April 22nd, 2014 Blog – Let’s Get Ready to Travel!
Spring is in full swing here in Florida, and that means that summer is right around the corner. If you plan to travel outside of the country this year, and don’t wish to bring home any unwanted souvenirs, be sure to talk to your healthcare provider about any vaccinations that you may need at least 4-6 weeks before your planned departure. Below is a list of some common travel vaccinations, along with information about the diseases the prevent and their symptoms.
Hepatitis A (HAV) is found in the stool of people infected with the hepatitis A virus, and is spread from person to person by putting something in the mouth that is contaminated with the stool of the infected person. Symptoms usually last for less than two months, and include fever, weakness, nausea, abdominal pain, dark urine, yellow eyes and skin. Vaccines are administered in two doses to anyone two years of age or older. If you plan to hit up the buffet on your next cruise, definitely think about getting a Hepatitis A vaccine!
Hepatitis B (HBV) symptoms include jaundice, fatigue, abdominal pain, loss of appetite, nausea and vomiting and joint pain. It spreads from person to person by:
- sharing blood or body fluids with an infected person
- having unprotected sex with an infected person
- sharing needles with an infected person
- sharp exposures on the job
- from an infected mother to her baby during birth
Vaccines generally consist of three doses; however, there is an accelerated two-dose series available for adolescents. Additionally, there is a hepatitis A and B combination vaccine available on the market which has been proven to be as safe and effective as HAV and HBV vaccines administered separately.
Typhoid fever is a life-threatening illnes. Symptoms can last for weeks or months, and include high fever, weakness, abdominal pain, headache, loss of appetite, and in some cases, flat, rose-colored spots. If left untreated, there is a 20% chance of fatality. Typhoid fever is common in areas of the world where water may be contaminated with sewage and where handwashing is infrequent.
Typhoid vaccines need to be completed 1-2 weeks prior to your travel plans in order for the vaccine to have enough time to take effect. Discuss the different options with your healthcare provider to determine the best vaccination option for you.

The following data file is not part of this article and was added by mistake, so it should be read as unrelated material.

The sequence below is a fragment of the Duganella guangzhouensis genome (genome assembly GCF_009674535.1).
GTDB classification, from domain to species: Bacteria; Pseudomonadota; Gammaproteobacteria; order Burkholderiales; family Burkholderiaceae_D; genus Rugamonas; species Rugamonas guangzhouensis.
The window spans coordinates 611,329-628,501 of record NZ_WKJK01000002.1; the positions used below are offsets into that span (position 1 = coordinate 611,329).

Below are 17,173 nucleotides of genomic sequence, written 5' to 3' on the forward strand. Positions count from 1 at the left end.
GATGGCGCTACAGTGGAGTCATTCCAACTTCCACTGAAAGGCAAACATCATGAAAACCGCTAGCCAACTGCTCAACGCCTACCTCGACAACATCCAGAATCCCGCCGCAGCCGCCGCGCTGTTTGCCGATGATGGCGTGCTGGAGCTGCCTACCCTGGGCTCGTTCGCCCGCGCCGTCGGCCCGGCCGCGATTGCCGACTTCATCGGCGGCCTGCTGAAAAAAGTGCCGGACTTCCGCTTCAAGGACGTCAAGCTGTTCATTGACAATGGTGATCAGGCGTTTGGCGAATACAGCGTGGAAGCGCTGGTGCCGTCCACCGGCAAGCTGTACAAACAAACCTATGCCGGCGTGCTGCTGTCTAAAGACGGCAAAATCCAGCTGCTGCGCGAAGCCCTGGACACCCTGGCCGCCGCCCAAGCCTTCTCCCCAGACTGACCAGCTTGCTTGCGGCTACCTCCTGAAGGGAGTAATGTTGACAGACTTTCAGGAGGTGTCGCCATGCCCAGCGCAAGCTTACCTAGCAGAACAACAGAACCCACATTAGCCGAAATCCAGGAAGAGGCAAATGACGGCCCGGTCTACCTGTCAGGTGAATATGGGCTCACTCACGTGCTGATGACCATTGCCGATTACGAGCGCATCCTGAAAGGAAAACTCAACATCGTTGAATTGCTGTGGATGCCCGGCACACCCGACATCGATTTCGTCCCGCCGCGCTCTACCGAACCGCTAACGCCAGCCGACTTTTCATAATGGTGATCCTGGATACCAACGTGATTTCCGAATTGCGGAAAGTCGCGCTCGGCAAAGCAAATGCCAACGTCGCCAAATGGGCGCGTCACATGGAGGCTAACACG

Meningococcal disease is found around the world; however, if you plan to travel to sub-Saharan Africa, you will definitely want to consider getting vaccinated, as this area is referred to as the “meningitis belt”.
Meningococcal disease is highly contagious and spreads from person to person from talking, laughing, coughing, sneezing, kissing, sharing eating utensils and hand-to-hand contact. Symptoms include fever, achiness, headache, sensitivity to light, loss of appetite, lack of energy, nausea, neck stiffness and rash. Contracting Meningococcal disease is a life-threatening medical emergency, and it needs to be treated immediately and aggressively to lower the risk of health complications.
Yellow fever is spread to humans by a bite from infected mosquitoes that are most commonly found in South America and Africa. The yellow fever virus is potentially fatal, often damaging the liver and other internal organs. Initial symptoms include fever, chills and flu-like symptoms such as achiness and nausea. Remission occurs after 48 hours; however, for 15% of people who contract the virus, a third, more toxic phase of infection will occur: shock, vomiting blood, internal bleeding, inflammation of the liver and the yellowing of eyes and skin caused by liver damage.
The yellow fever vaccine is given in a single dose, but should be administered at least 10 days before departure.
Rabies is spread by a bite from an infected mammal. Symptoms include anxiety, difficulty swallowing and seizures. If not treated, those infected with rabies will die. If you are spending more than a month in a country with a high rate of rabies infection and will have limited access to medical care, you should get vaccinated. In the unfortunate event that you are exposed to the virus due to being bitten or scratched by an infected animal, you will still need to get another two doses of the vaccine.
Japanese Encephalitis is spread to humans by infected mosquitoes in Asia and the western Pacific. Most infections result in mild symptoms, but there is a small percentage of those infected experiencing symptoms of headache, high fever, disorientation, coma, convulsions and developing inflammation of the brain (encephalitis). Twenty-five percent of these cases are fatal if treatment is not administered.
Vaccine is given in a two-dose series, with the doses spaced 28 days apart. You need to receive the last dose at least a week before departure. You should get vaccinated if you plan to spend time in the rural outdoors or agricultural areas.